As Bärlocher and Kendrick [19] demonstrated, G. pseudolimnaeus can exhibit preference for certain conditioned leaf species over others. Other Gammarus spp. have shown similar preferences. In the laboratory, the stygophilic G. troglophilus consumed conditioned oak if they were the only leaves presented to it [31]. However, if presented with conditioned oak and elm leaves simultaneously, G. troglophilus ingested the elm leaves and ignored the oak. Pöckl [23] simultaneously offered G. fossarum and G. roeseli eight different naturally decaying (i.e., conditioned) leaf species. The most preferred and quickly eaten were leaf discs of lime, ash, and alder. Both species showed little interest in oak leaves, and beech leaf discs were nearly untouched [23]. This behavior most likely resulted from differences in toughness of the leaves, leaf thickness, and chemical constituents (e.g., phenols and tannins) [23].

To determine if G. minus could distinguish different foods and exhibit a preference for the different foods, Kostalos and Seymour [20] performed a series of laboratory and field experiments. They individually compared preference of five different foods against a control, which contained a microflora most similar to fresh stream leaves [20]. The five different foods consisted of elm leaves with no microflora (sterile), bacteria-enriched elm leaves, conditioned elm leaves with a reduced bacterial fauna (still containing fungi), fungus-enriched (Tetrachaetum elegans) elm leaves, and the fungus T. elegans alone. Gammarus minus most strongly preferred the fungus-enriched leaves and conditioned leaves with a reduced bacterial fauna to the control leaves. The sterile elm leaves were least preferred.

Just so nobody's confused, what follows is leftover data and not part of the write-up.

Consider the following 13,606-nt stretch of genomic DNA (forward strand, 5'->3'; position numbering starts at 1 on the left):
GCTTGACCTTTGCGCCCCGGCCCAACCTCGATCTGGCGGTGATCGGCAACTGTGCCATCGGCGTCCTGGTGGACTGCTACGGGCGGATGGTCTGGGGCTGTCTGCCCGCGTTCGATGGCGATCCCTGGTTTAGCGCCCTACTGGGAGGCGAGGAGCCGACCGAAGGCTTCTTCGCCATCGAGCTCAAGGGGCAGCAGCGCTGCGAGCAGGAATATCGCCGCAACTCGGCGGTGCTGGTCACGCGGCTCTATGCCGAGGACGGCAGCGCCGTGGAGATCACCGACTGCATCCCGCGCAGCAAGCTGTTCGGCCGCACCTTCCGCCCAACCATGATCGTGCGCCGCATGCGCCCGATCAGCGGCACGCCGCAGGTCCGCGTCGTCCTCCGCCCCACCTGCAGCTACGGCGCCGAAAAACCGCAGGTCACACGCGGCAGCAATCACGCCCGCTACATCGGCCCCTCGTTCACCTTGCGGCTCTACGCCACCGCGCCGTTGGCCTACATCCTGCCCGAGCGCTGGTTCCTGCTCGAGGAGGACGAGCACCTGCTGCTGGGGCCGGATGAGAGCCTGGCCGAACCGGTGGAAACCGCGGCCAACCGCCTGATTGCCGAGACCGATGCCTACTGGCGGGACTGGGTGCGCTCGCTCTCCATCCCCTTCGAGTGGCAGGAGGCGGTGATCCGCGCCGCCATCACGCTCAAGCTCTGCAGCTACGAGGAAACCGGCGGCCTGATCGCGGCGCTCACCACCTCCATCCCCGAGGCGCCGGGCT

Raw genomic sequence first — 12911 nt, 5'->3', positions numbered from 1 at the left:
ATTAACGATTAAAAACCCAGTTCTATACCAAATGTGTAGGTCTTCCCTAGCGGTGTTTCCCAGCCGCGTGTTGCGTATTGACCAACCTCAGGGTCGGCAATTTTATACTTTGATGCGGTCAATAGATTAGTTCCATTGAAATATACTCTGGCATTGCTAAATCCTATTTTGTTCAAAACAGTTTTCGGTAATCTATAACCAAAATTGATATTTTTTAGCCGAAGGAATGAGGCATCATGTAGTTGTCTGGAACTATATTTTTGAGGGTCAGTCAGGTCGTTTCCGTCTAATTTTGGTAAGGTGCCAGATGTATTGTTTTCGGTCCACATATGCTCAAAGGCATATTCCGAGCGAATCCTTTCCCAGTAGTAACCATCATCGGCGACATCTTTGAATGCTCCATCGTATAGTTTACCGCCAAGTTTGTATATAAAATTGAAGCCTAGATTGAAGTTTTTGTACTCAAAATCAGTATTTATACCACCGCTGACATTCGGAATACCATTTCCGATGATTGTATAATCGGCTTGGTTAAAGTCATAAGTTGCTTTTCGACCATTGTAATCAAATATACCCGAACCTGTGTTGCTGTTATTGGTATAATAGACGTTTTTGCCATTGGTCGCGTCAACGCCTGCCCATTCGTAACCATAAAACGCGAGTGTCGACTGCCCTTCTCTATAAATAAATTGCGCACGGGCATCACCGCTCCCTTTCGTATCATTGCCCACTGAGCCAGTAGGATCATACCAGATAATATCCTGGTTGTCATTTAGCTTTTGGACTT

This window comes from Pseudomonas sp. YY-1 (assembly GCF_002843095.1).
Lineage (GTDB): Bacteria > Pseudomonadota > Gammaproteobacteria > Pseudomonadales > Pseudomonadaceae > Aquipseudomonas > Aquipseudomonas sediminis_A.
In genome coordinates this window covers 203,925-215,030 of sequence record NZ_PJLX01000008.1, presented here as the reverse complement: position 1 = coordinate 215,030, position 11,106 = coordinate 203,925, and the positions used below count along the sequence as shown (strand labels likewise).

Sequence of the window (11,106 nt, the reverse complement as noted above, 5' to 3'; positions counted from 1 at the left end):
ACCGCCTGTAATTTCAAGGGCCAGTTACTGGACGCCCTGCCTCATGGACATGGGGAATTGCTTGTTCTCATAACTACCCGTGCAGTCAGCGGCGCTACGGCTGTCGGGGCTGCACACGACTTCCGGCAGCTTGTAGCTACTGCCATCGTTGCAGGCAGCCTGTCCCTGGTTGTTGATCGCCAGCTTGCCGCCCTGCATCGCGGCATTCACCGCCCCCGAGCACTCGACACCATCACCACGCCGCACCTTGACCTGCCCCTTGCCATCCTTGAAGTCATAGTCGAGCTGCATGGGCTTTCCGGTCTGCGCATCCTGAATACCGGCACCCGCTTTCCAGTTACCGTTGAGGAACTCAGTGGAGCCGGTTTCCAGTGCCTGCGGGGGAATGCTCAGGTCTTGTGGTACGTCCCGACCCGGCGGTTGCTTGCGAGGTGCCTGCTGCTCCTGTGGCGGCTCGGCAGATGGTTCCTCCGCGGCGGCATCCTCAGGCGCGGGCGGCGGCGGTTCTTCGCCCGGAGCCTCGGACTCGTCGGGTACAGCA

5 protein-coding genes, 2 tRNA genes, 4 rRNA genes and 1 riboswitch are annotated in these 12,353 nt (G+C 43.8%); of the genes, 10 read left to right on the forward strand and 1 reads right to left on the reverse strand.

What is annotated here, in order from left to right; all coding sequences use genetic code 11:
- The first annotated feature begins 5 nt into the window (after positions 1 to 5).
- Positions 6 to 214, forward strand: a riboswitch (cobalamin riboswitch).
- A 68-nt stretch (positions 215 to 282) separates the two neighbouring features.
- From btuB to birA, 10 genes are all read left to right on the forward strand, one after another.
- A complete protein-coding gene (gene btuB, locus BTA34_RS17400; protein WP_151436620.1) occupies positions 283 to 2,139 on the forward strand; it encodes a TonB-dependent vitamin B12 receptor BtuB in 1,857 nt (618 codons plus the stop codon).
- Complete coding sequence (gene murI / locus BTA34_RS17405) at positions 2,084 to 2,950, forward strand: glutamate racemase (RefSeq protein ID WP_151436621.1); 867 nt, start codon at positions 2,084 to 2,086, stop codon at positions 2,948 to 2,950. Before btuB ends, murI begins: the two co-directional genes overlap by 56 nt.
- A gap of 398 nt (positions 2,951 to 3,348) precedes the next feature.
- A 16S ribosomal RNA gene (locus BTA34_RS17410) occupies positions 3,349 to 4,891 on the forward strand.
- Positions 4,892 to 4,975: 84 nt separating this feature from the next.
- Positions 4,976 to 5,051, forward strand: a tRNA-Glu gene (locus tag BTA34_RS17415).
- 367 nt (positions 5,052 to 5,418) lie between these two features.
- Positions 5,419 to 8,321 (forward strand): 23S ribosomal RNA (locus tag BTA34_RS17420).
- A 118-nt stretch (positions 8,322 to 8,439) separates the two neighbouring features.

In another laboratory study, Friberg and Jacobsen [41] examined the feeding preferences of G. pulex. Overall, G. pulex preferred conditioned alder leaves over five other food items which included conditioned beech leaves, fresh beech leaves, Sitka spruce needles, a fresh macrophyte, and a fresh filamentous green algae. The authors found no linear relationships between food preference and fiber content, toughness, phosphorous content, nitrogen content, and C:N ratio, leading them to believe that bacterial or fungal coating was responsible for the preference patterns. In another study using G. pulex, Graça et al. [42] demonstrated that when offered a choice between unconditioned leaf discs of elm, leaf discs of elm inoculated with the fungus Anguillospora longissima, or A. longissima mycelia, G. pulex was able to discriminate between the different foods and concentrated its feeding on the inoculated leaf discs, and to a lesser extent, on the unconditioned leaf discs. The A. longissima mycelia were ignored by G. pulex. Because food preference was not correlated with fungal biomass, leaf disc toughness, leaf decomposition, or nitrogen content, Graça et al. [42] concluded that other unmeasured factors could have affected food preference by G. pulex. These could include the fungal synthesis of micronutrients or the differential ability of fungi to eliminate plant allelochemicals among others [42].